'''                                                                                     
complex, float = CompleX_to_complex (x)                                                     
'''
    x = makeComplex(x)
    if x[2] == 'polar' : x = convertComplex (x)

    x = clean_complex (x)

    cx1 = complex( float(x[0]), float(x[1]) )
    fl1 = float(cx1.real)
    if cx1.imag : fl1 = None
    return (cx1, fl1)

Arithmetic functionsEdit

addComplex(v1,v2)Edit

def addComplex(v1,v2) :
    '''
SuM = addComplex(v1,v2)
Calculation is rectangular.
The spelling of SuM indicates type CompleX.
'''
    ToP, BottoM = [ CompleX(v) for v in (v1,v2) ]

    sum = (ToP.r+BottoM.r, ToP.i+BottoM.i, 'rect')

    SuM = CompleX(sum)

    return SuM

subtractComplex(v1,v2)Edit

def subtractComplex(v1,v2) :
    '''
DifferencE = subtractComplex(v1,v2)
where DifferencE = v1 - v2
Calculation is rectangular.
'''

    ToP, BottoM = [ CompleX(v) for v in (v1,v2) ]
    difference = (ToP.r-BottoM.r, ToP.i-BottoM.i, 'rect')
    DifferencE = CompleX(difference)

    return DifferencE

multiplyComplex (v1, v2)Edit

def multiplyComplex (v1, v2) :
    '''
ProducT = multiplyComplex (multiplicand, multiplier)
Calculation is 'rect'.
'''

    ToP, BottoM = [ CompleX(v) for v in (v1,v2) ]
    a,b = ToP.r, ToP.i
    c,d = BottoM.r, BottoM.i
    product = ( a*c-b*d, b*c+a*d, 'rect' )
    ProducT = CompleX(product)
    return ProducT

divideComplex (dividend, divisor)Edit

def divideComplex (dividend, divisor) :
    '''
QuotienT = divideComplex (dividend, divisor)
Calculation is 'polar'.
divisor must be non-zero.
if dividend == 0, output is 0.
'''
    DividenD, DivisoR = [ CompleX(v) for v in (dividend, divisor) ]
    if not DivisoR.m :
            print ('divideComplex: polar divisor must be non-zero.')
            exit(88)
    if (not DividenD.m) : return CompleX(0)
    quotient = (DividenD.m/DivisoR.m, DividenD.p-DivisoR.p, 'polar')
    return CompleX(quotient)

Exponential functionsEdit

complexSQRT (x)Edit

def complexSQRT (x) :
    '''
RooT = complexSQRT (x)
calculation is 'polar'.
'''
    CX1 = CompleX(x)
    if not CX1.m : return CompleX(0)

    modulus, phase = CX1.m, CX1.p
    if modulus < 0 :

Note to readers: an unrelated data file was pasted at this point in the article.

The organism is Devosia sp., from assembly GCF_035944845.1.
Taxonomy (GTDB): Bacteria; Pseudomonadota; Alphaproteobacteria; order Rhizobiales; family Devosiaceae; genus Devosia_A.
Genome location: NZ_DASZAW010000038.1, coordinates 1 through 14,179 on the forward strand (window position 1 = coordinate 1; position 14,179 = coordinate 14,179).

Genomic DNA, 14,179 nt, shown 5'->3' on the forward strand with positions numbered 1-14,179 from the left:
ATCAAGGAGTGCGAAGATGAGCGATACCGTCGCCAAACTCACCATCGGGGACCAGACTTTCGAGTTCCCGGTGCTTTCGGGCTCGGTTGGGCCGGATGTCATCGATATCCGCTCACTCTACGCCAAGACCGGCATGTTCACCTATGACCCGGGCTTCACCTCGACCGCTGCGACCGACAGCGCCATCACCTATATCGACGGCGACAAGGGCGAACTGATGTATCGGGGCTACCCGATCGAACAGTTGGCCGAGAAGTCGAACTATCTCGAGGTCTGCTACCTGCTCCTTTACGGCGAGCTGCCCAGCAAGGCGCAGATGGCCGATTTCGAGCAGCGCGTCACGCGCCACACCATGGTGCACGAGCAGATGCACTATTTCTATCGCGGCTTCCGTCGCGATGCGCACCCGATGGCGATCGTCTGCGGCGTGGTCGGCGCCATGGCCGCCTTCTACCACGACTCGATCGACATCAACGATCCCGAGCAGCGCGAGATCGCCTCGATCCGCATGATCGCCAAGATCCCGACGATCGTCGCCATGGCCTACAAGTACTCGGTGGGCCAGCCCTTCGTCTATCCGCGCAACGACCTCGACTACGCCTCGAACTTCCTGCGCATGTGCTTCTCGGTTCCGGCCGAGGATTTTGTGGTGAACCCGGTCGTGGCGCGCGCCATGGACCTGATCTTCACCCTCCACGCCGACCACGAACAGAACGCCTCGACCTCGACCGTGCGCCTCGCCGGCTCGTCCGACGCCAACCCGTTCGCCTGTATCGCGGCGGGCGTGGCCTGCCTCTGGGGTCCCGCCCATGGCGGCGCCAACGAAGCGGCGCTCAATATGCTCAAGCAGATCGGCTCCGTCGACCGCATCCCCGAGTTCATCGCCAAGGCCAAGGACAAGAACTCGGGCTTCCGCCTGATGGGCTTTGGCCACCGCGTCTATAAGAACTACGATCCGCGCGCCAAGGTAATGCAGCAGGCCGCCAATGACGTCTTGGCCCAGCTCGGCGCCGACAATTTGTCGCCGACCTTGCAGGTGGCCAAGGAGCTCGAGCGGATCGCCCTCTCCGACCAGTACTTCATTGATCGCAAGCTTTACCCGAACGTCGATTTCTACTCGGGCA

modulus *= -1 ; phase += 180
    modulus = modulus.sqrt()
    phase = phase/2
    root = (modulus,phase,'polar')
    return CompleX(root)

complexCUBEroot (x)Edit

def complexCUBEroot (x) :
    '''
RooT = complexCUBEroot (x)
'polar' output is useful because the other 2 cube roots are:
(root[0], root[1]+120, 'polar')
(root[0], root[1]+240, 'polar')
'''
    CX1 = CompleX(x)                                                                    
    if not CX1.m : return CompleX(0)

# Calculating the cube root is a polar operation.

    modulus, phase = CX1.m, CX1.p
    if modulus < 0 :
            modulus *= -1 ; phase += 180
    modulus_of_root = modulus ** ( Decimal(1) / Decimal(3) )
    phase_of_root = phase/3
    root = (modulus_of_root, phase_of_root, 'polar')
    RooT = CompleX(root)

    return RooT

class CompleXEdit

class CompleX :
    '''
This class has 5 attributes:
self.r : the real coordinate of the complex number
self.i : the imaginary coordinate of the complex number
self.m : the modulus of the complex number
self.p : the phase of the complex number in degrees
self.c : the class expressed as Python type complex
'''

    def __init__(self, value=0):
        self.set(value)
        return

    def check(self) :
#        print ('entering check(self) :')
        precisions = [] ; status = 0
        for v in (self.r, self.i, self.m, self.p) :
            if not isinstance(v, Decimal) :
                print ('value not Decimal:', str(v)[:20]) ; status = -1 ; continue
            precisions += [len(v.as_tuple()[1])]
        if not isinstance(self.c, complex) :
            print ('self.c not complex:', str(self.c)[:20]) ; status = -1

        if status : exit(39)

        cx1, not_used = CompleX_to_complex ((self.r, self.i, 'rect'))
        if cx1 != self.c : print ("""
for self = {}
Rect values don't match self.c:
{}
{}""".format(
    self,cx1,self.c
            )
)
        cx1, not_used = CompleX_to_complex ((self.m, self.p, 'polar'))
        if cx1 != self.c : print ("""
for self = {}
Polar values don't match self.c:
{}
{}""".format(
    self,cx1,self.c
            )
)
        return

    def set(self, value=Decimal(0)):
#        print ('entering set(self, ',value,'):')

        t1 = makeComplex(value)
        if t1[2] == 'rect' :
            self.r, self.i = t1[:2]
            if not self.r and not self.i : self.m = self.p = Decimal(0)
            else :
                t1 = convertComplex(value)
                self.m, self.p = t1[:2]
        else :
            self.m, self.p = t1[:2]
            if not self.m : self.r = self.i = self.p = Decimal(0)
            else :
                t1 = convertComplex(value)
                self.r, self.i = t1[:2]

        self.c, not_used = CompleX_to_complex ((self.r, self.i, 'rect'))
        self.check()
        return

    def clean(self) :
#        print ('entering clean(self) :')
        self.check()
#output = clean_complex (x)                                                                 
        self.r, self.i = clean_complex ((self.r, self.i, 'rect'))
        self.m, self.p = clean_complex ((self.m, self.p, 'polar'))
        self.check()
        return

    def _print(self) :
        '''
output a string containing all the info
about self and suitable for printing.'''
        self.check()